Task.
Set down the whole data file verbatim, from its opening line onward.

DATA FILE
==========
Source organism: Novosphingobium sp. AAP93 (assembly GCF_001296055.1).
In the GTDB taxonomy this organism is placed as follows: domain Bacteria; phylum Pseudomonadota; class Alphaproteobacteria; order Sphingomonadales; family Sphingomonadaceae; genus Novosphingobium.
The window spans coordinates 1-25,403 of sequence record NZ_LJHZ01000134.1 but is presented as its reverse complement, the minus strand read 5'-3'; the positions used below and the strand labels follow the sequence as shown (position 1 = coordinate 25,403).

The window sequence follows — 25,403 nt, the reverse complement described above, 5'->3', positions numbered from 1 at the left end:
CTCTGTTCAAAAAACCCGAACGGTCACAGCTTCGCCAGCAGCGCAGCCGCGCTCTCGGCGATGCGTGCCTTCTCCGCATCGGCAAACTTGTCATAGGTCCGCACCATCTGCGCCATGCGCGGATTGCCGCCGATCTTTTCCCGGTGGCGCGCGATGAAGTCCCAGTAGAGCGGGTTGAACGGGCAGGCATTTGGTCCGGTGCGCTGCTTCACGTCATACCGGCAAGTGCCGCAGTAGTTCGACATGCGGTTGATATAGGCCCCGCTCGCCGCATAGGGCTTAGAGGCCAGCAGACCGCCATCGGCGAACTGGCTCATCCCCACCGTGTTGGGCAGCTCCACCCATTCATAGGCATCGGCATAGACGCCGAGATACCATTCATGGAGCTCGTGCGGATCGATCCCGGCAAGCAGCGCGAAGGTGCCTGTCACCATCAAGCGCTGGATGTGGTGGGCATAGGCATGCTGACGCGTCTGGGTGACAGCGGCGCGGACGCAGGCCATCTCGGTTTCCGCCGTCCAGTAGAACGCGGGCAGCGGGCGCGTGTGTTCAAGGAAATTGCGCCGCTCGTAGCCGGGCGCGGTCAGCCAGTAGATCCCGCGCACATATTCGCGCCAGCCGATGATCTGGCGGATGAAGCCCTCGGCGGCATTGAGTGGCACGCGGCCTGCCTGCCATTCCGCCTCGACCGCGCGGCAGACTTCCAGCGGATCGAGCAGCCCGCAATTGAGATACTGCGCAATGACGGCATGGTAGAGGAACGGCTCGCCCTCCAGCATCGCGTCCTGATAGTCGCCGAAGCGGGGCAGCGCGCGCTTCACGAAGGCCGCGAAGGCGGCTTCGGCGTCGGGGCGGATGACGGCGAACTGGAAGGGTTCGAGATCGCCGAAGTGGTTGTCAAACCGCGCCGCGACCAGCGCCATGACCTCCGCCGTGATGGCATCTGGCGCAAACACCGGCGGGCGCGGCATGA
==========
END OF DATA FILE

Source organism: Novosphingobium sp. AAP93 (assembly GCF_001296055.1).
In the GTDB taxonomy this organism is placed as follows: domain Bacteria; phylum Pseudomonadota; class Alphaproteobacteria; order Sphingomonadales; family Sphingomonadaceae; genus Novosphingobium.
The window spans coordinates 1-25,403 of sequence record NZ_LJHZ01000134.1 but is presented as its reverse complement, the minus strand read 5'-3'; the positions used below and the strand labels follow the sequence as shown (position 1 = coordinate 25,403).

The window sequence follows — 25,403 nt, the reverse complement described above, 5'->3', positions numbered from 1 at the left end:
CTCTGTTCAAAAAACCCGAACGGTCACAGCTTCGCCAGCAGCGCAGCCGCGCTCTCGGCGATGCGTGCCTTCTCCGCATCGGCAAACTTGTCATAGGTCCGCACCATCTGCGCCATGCGCGGATTGCCGCCGATCTTTTCCCGGTGGCGCGCGATGAAGTCCCAGTAGAGCGGGTTGAACGGGCAGGCATTTGGTCCGGTGCGCTGCTTCACGTCATACCGGCAAGTGCCGCAGTAGTTCGACATGCGGTTGATATAGGCCCCGCTCGCCGCATAGGGCTTAGAGGCCAGCAGACCGCCATCGGCGAACTGGCTCATCCCCACCGTGTTGGGCAGCTCCACCCATTCATAGGCATCGGCATAGACGCCGAGATACCATTCATGGAGCTCGTGCGGATCGATCCCGGCAAGCAGCGCGAAGGTGCCTGTCACCATCAAGCGCTGGATGTGGTGGGCATAGGCATGCTGACGCGTCTGGGTGACAGCGGCGCGGACGCAGGCCATCTCGGTTTCCGCCGTCCAGTAGAACGCGGGCAGCGGGCGCGTGTGTTCAAGGAAATTGCGCCGCTCGTAGCCGGGCGCGGTCAGCCAGTAGATCCCGCGCACATATTCGCGCCAGCCGATGATCTGGCGGATGAAGCCCTCGGCGGCATTGAGTGGCACGCGGCCTGCCTGCCATTCCGCCTCGACCGCGCGGCAGACTTCCAGCGGATCGAGCAGCCCGCAATTGAGATACTGCGCAATGACGGCATGGTAGAGGAACGGCTCGCCCTCCAGCATCGCGTCCTGATAGTCGCCGAAGCGGGGCAGCGCGCGCTTCACGAAGGCCGCGAAGGCGGCTTCGGCGTCGGGGCGGATGACGGCGAACTGGAAGGGTTCGAGATCGCCGAAGTGGTTGTCAAACCGCGCCGCGACCAGCGCCATGACCTCCGCCGTGATGGCATCTGGCGCAAACACCGGCGGGCGCGGCATGA